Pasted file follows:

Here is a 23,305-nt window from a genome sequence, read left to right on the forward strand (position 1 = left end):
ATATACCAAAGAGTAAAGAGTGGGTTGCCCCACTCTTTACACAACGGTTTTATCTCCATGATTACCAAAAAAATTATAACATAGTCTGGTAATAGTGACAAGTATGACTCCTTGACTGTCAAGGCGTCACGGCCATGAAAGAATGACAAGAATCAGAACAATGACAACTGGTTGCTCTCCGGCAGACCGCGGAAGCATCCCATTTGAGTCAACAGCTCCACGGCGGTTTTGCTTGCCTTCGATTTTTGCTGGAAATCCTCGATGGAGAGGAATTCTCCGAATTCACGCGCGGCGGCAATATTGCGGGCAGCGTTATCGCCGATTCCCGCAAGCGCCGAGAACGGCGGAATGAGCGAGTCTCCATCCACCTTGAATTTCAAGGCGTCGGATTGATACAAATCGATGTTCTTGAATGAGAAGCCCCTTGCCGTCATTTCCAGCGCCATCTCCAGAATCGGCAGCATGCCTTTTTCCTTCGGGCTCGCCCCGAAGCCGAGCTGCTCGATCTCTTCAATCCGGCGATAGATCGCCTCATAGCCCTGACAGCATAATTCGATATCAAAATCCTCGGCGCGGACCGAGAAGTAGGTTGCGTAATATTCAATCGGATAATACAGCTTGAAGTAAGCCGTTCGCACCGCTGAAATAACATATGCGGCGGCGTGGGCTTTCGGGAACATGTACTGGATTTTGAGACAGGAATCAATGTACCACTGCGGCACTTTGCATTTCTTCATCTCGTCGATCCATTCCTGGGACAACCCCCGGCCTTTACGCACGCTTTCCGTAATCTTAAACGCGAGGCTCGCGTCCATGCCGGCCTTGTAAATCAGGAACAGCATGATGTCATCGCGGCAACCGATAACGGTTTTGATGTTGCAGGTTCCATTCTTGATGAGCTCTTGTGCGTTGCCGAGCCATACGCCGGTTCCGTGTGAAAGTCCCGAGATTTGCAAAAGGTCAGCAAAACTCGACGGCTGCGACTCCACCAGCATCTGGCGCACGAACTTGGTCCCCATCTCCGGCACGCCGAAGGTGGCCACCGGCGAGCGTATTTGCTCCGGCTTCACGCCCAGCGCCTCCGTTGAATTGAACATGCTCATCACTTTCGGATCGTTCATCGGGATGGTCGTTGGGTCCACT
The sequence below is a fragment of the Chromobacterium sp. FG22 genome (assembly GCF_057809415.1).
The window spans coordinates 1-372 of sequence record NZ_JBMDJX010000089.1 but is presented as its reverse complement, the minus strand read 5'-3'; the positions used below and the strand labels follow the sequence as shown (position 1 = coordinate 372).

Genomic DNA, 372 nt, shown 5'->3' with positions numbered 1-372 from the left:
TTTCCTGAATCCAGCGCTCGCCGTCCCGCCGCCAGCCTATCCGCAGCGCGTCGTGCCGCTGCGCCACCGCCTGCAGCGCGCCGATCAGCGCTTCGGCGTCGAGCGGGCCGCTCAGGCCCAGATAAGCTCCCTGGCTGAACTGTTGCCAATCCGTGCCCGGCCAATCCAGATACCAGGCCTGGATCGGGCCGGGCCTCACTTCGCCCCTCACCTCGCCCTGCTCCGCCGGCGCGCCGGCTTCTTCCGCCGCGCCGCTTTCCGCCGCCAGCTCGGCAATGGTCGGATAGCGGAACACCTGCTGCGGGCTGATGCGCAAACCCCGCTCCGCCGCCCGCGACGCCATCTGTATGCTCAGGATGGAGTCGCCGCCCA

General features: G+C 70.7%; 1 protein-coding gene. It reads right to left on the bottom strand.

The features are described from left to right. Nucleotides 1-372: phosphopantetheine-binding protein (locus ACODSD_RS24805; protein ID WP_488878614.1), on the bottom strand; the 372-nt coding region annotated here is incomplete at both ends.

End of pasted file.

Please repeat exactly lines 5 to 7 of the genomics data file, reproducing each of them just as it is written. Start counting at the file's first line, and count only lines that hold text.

Genomic DNA, 372 nt, shown 5'->3' with positions numbered 1-372 from the left:
TTTCCTGAATCCAGCGCTCGCCGTCCCGCCGCCAGCCTATCCGCAGCGCGTCGTGCCGCTGCGCCACCGCCTGCAGCGCGCCGATCAGCGCTTCGGCGTCGAGCGGGCCGCTCAGGCCCAGATAAGCTCCCTGGCTGAACTGTTGCCAATCCGTGCCCGGCCAATCCAGATACCAGGCCTGGATCGGGCCGGGCCTCACTTCGCCCCTCACCTCGCCCTGCTCCGCCGGCGCGCCGGCTTCTTCCGCCGCGCCGCTTTCCGCCGCCAGCTCGGCAATGGTCGGATAGCGGAACACCTGCTGCGGGCTGATGCGCAAACCCCGCTCCGCCGCCCGCGACGCCATCTGTATGCTCAGGATGGAGTCGCCGCCCA

General features: G+C 70.7%; 1 protein-coding gene. It reads right to left on the bottom strand.